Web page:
Happy New Year!

I made it to 75 books read in 2017, in the nick of time. Thank goodness I was chaperoning a teen sleepover for New Year’s Eve or I wouldn’t have finished those final chapters.

Is it just me, or do middle grade novels encompass more wisdom than all other books put together? I read some wonderful ones last year, including Diary from the Edge of the World by Jodi Lynn Anderson and The War I Finally Won by Kimberly Brubraker Bradley. My friend Rachelle Delaney published The Bonaventure Adventures, which made me want to run away to the circus immediately. Another favourite in this category was The Thing About Jellyfish by Ali Benjamin, which squeezed my heart and tickled my science brain at the same time.

In the young adult realm, both Wildman by J.C. Geiger and Nina Berkhout’s The Mosaic had characters that hung around in my head long after I finished reading. (Plus those books have the best covers ever.) One of my last books of the year was one of my most fun reads: Moxie, by Jennifer Mathieu, which also earned my daughter’s adoration.

I read so many fantastic nonfiction books in 2017 it’s excruciating to choose. None of them are new… just new to me. The funniest, and least appropriate, was What I Was Doing While You Were Breeding by Kristin Newman. I also loved the memoirs Beyond the Pale by Emily Urquhart and This is Not My Life by Diane Schoemperien.

Now it’s onwards to 2018! I’ve already started Genuine Fraud by E. Lockhart, which has me holding my breath all the way through.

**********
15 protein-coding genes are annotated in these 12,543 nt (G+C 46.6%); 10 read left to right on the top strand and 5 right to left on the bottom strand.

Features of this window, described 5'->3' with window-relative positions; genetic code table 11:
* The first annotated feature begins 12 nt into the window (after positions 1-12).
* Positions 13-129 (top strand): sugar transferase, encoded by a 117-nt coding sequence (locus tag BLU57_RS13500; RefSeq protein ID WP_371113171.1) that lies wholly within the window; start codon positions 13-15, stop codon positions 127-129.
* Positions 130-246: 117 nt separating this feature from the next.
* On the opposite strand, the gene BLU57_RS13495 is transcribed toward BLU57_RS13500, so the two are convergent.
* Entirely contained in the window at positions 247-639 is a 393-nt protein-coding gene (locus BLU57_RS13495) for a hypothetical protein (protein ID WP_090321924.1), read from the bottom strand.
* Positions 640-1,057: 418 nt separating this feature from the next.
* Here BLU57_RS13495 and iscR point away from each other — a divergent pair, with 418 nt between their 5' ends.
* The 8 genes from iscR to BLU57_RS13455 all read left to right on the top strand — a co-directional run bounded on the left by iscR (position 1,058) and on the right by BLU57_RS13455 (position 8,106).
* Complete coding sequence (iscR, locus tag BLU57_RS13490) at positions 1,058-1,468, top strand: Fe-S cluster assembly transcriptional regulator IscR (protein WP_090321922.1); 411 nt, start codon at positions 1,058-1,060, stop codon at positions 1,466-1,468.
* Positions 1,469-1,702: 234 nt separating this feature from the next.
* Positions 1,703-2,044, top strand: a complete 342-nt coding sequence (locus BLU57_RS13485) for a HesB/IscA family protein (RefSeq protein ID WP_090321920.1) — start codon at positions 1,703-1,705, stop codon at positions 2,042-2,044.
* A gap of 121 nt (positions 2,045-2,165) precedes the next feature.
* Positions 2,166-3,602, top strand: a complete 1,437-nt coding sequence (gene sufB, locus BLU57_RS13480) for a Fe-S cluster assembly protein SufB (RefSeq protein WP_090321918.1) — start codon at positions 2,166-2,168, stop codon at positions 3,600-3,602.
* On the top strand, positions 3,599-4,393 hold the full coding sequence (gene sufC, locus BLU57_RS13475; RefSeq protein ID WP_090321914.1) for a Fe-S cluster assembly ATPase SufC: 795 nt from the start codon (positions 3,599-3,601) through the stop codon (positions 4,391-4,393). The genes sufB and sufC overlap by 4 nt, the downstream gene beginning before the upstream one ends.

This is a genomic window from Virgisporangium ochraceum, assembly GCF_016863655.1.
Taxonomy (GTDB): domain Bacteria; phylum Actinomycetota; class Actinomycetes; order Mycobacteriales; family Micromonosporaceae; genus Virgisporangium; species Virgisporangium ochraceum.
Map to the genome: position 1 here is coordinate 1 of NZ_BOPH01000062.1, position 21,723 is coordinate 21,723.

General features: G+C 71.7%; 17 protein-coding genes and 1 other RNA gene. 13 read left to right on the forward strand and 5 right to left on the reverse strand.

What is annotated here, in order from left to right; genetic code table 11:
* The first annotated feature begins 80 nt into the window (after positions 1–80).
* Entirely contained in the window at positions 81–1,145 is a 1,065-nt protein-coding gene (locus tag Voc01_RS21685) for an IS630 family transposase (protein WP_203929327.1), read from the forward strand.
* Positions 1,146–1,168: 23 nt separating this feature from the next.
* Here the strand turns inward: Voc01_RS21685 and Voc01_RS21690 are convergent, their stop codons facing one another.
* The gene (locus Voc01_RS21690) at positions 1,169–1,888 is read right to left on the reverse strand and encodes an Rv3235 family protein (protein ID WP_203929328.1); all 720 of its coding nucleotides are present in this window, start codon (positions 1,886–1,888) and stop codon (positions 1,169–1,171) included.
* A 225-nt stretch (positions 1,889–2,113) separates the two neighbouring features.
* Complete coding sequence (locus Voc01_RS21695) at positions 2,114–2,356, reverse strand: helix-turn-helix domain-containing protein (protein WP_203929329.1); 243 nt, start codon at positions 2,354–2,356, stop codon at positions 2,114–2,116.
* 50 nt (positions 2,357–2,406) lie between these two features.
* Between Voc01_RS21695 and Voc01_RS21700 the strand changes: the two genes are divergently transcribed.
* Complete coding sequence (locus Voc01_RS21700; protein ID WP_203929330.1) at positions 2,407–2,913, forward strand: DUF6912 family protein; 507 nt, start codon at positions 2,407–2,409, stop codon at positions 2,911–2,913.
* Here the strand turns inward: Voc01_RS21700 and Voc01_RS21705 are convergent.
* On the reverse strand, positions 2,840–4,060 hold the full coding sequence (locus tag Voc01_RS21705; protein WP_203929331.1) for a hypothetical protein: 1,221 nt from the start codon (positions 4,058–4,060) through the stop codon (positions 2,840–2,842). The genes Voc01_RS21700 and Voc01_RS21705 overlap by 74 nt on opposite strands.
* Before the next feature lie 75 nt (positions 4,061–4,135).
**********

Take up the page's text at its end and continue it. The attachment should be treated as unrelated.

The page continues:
Happy reading everyone! Let me know what your favourites were last year, so I can put them on my new list…

Like Netflix, but better

I love having my own personal pre-reader. My daughter gets stacks of books from the library and basically screens them for me.

Sometimes she tells me they’re not worth my time. Sometimes after the first few chapters, she says I should read it once she’s finished. Then by the end, she’s less enthused.

Occasionally, she plops a book onto my lap and says, “I’m taking this back to the library tomorrow but you have to read it. Tonight.”


Her latest recommendation: The War That Saved My Life, by Kimberly Brusker Bradley. It’s the story of an abused girl in World War II London who’s evacuated to the countryside, and there finds the strength to reshape her own life. Plus ponies.

What else could one need?

(My son is also reading, but his recommendations are slightly different. Most recently, he said: “Do you know the fastest person to eat three eclairs took 18.02 seconds? We should try to beat that.”)